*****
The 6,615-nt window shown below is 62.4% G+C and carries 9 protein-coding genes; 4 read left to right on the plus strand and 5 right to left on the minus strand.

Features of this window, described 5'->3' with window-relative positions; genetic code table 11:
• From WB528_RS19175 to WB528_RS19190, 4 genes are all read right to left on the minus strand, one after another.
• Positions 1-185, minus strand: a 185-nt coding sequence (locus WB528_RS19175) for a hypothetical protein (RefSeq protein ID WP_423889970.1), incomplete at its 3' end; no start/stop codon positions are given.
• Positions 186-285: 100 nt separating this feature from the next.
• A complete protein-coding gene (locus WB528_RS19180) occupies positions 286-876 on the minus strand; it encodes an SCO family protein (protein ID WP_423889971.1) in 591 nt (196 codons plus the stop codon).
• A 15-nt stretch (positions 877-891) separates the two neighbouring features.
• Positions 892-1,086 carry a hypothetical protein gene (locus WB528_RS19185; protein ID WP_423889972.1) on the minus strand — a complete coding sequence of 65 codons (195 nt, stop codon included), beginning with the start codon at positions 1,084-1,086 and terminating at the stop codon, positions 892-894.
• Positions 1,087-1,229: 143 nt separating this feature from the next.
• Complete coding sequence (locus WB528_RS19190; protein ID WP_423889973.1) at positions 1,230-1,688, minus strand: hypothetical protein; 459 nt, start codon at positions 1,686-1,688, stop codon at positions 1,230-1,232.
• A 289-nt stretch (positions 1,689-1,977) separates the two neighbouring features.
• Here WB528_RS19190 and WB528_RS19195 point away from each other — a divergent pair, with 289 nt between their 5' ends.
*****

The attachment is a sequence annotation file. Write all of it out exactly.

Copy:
The 6,615-nt window shown below is 62.4% G+C and carries 9 protein-coding genes; 4 read left to right on the plus strand and 5 right to left on the minus strand.

Features of this window, described 5'->3' with window-relative positions; genetic code table 11:
• From WB528_RS19175 to WB528_RS19190, 4 genes are all read right to left on the minus strand, one after another.
• Positions 1-185, minus strand: a 185-nt coding sequence (locus WB528_RS19175) for a hypothetical protein (RefSeq protein ID WP_423889970.1), incomplete at its 3' end; no start/stop codon positions are given.
• Positions 186-285: 100 nt separating this feature from the next.
• A complete protein-coding gene (locus WB528_RS19180) occupies positions 286-876 on the minus strand; it encodes an SCO family protein (protein ID WP_423889971.1) in 591 nt (196 codons plus the stop codon).
• A 15-nt stretch (positions 877-891) separates the two neighbouring features.
• Positions 892-1,086 carry a hypothetical protein gene (locus WB528_RS19185; protein ID WP_423889972.1) on the minus strand — a complete coding sequence of 65 codons (195 nt, stop codon included), beginning with the start codon at positions 1,084-1,086 and terminating at the stop codon, positions 892-894.
• Positions 1,087-1,229: 143 nt separating this feature from the next.
• Complete coding sequence (locus WB528_RS19190; protein ID WP_423889973.1) at positions 1,230-1,688, minus strand: hypothetical protein; 459 nt, start codon at positions 1,686-1,688, stop codon at positions 1,230-1,232.
• A 289-nt stretch (positions 1,689-1,977) separates the two neighbouring features.
• Here WB528_RS19190 and WB528_RS19195 point away from each other — a divergent pair, with 289 nt between their 5' ends.